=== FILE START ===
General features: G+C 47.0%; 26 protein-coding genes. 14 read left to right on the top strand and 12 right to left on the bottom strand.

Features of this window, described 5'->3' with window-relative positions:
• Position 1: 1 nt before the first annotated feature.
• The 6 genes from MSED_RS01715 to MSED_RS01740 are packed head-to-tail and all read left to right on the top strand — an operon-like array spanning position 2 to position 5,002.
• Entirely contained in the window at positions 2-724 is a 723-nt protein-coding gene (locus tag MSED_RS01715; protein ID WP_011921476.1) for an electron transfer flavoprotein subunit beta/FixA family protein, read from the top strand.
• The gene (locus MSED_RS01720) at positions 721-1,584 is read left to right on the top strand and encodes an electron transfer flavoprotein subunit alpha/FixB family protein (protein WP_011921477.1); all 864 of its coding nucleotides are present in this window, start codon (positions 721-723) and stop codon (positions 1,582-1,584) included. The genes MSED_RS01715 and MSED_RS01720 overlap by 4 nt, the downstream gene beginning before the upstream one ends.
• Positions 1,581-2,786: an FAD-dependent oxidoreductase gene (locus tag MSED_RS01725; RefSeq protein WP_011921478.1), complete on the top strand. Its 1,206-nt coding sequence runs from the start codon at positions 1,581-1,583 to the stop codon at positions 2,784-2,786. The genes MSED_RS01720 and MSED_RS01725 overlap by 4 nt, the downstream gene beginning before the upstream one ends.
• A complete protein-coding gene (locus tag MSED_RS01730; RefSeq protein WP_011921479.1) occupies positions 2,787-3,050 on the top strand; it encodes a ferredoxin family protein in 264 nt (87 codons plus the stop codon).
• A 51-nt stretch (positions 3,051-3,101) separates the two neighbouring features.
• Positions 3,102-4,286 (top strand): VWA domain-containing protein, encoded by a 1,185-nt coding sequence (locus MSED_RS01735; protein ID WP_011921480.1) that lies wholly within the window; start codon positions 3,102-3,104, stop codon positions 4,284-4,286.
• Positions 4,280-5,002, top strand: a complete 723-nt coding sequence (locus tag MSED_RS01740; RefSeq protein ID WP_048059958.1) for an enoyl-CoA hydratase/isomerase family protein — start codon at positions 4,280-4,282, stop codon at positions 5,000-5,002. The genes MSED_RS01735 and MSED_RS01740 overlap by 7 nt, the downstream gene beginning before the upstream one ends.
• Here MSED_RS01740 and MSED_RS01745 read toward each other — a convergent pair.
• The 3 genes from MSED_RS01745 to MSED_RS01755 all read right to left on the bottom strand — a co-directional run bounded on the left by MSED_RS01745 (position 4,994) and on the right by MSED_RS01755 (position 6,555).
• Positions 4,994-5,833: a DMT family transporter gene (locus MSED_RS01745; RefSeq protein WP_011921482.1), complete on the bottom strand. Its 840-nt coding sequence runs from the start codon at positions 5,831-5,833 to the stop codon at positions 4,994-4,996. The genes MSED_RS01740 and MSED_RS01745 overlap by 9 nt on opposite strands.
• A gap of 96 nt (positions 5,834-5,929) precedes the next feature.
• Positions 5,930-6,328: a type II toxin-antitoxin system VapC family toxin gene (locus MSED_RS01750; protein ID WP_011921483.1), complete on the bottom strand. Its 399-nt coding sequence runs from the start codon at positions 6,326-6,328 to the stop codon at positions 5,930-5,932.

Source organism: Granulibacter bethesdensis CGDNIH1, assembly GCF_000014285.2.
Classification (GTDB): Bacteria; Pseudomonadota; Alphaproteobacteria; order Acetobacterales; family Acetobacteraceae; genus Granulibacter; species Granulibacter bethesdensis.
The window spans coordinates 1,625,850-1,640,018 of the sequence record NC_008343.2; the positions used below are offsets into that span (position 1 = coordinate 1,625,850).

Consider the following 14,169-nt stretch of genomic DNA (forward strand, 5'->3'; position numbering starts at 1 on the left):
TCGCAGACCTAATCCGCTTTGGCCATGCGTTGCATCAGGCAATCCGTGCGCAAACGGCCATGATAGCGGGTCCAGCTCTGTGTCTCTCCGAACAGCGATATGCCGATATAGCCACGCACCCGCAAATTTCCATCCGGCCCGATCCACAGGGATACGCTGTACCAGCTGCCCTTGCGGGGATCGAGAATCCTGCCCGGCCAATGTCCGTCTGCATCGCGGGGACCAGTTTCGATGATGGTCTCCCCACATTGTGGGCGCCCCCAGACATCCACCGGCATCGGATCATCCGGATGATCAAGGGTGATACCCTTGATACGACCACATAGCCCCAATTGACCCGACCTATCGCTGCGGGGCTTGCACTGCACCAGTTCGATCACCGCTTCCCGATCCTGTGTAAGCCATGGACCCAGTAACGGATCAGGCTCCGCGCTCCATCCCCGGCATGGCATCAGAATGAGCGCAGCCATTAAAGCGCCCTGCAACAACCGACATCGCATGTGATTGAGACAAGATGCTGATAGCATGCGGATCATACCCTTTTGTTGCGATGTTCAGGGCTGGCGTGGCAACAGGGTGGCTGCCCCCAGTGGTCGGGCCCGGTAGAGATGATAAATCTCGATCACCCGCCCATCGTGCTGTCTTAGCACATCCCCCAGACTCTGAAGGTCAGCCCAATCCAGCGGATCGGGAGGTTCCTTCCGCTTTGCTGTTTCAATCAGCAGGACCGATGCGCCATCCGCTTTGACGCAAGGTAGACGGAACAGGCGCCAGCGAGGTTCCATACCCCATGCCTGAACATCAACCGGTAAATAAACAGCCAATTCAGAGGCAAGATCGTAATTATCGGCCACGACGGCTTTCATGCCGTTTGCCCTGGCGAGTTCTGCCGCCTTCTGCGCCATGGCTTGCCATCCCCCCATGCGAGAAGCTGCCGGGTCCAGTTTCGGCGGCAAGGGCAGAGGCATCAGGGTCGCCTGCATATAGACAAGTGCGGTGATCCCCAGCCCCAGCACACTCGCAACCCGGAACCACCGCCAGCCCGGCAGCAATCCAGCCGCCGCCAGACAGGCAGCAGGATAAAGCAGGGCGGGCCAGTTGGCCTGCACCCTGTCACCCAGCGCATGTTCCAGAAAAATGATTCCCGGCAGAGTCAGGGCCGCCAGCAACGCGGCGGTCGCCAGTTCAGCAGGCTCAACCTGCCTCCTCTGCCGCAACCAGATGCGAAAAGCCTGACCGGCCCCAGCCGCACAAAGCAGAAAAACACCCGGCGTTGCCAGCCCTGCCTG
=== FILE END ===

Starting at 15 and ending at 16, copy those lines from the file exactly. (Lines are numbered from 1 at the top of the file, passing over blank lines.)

• A gap of 96 nt (positions 5,834-5,929) precedes the next feature.
• Positions 5,930-6,328: a type II toxin-antitoxin system VapC family toxin gene (locus MSED_RS01750; protein ID WP_011921483.1), complete on the bottom strand. Its 399-nt coding sequence runs from the start codon at positions 6,326-6,328 to the stop codon at positions 5,930-5,932.